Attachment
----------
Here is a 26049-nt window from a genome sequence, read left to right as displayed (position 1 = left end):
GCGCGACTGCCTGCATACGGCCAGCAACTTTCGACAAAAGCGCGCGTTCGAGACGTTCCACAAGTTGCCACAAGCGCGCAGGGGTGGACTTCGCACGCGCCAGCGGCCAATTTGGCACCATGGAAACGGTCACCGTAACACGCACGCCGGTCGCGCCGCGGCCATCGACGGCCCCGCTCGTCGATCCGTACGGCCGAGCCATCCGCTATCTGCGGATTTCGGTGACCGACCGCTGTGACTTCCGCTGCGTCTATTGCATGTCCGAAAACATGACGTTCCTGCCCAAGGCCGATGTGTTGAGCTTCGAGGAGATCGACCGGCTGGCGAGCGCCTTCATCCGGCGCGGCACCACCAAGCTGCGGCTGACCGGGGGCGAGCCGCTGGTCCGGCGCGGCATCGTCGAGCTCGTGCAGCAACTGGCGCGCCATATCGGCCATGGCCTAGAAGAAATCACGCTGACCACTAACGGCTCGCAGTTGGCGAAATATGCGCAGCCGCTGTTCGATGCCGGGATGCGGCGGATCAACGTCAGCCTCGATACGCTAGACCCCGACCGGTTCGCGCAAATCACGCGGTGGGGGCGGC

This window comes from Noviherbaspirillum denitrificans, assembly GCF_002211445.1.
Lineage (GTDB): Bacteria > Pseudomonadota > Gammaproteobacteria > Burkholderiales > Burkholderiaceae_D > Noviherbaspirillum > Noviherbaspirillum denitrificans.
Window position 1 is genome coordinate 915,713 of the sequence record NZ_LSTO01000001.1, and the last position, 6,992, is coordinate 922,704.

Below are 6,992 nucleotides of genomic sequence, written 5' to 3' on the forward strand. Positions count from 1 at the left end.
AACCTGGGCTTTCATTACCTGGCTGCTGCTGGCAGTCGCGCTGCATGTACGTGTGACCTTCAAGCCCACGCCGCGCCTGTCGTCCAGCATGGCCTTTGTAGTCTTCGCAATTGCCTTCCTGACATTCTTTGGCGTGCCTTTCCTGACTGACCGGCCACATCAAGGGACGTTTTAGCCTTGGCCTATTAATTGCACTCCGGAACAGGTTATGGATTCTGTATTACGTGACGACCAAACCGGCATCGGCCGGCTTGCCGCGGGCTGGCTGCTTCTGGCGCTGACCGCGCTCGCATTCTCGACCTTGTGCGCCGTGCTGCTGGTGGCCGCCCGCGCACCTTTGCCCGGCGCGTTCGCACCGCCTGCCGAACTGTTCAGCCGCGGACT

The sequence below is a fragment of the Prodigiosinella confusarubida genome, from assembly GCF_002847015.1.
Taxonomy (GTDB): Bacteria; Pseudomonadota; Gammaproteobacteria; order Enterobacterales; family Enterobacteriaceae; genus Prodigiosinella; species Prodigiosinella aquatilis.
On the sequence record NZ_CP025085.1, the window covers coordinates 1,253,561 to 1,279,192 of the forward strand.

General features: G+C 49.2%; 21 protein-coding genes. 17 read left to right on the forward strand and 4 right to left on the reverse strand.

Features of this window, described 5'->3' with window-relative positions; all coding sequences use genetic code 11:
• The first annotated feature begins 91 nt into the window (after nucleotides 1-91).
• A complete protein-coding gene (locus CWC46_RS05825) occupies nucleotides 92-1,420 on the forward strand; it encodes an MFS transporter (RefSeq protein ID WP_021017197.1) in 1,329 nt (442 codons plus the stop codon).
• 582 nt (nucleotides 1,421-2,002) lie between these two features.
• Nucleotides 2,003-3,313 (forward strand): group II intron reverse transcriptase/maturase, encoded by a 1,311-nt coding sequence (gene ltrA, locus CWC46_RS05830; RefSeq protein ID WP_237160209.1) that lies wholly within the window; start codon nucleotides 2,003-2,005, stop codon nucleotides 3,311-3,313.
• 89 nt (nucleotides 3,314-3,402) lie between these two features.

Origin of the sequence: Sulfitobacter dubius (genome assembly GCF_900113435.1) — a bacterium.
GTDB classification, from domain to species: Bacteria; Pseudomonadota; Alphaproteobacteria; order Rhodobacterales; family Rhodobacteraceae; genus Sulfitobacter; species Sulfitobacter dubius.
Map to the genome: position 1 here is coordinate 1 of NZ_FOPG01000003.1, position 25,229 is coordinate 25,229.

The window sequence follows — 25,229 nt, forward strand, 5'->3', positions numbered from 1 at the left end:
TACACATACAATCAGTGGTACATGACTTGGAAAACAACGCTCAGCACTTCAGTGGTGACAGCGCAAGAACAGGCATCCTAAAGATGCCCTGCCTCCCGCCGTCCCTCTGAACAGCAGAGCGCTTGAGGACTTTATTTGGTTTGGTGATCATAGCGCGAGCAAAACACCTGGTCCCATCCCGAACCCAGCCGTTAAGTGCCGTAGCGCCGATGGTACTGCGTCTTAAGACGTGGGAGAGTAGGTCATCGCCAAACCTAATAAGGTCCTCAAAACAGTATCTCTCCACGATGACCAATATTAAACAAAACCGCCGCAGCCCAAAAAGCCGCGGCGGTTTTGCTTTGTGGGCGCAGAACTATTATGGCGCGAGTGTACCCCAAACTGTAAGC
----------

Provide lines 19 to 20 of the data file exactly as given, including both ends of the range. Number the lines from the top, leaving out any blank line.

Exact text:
GTDB classification, from domain to species: Bacteria; Pseudomonadota; Alphaproteobacteria; order Rhodobacterales; family Rhodobacteraceae; genus Sulfitobacter; species Sulfitobacter dubius.
Map to the genome: position 1 here is coordinate 1 of NZ_FOPG01000003.1, position 25,229 is coordinate 25,229.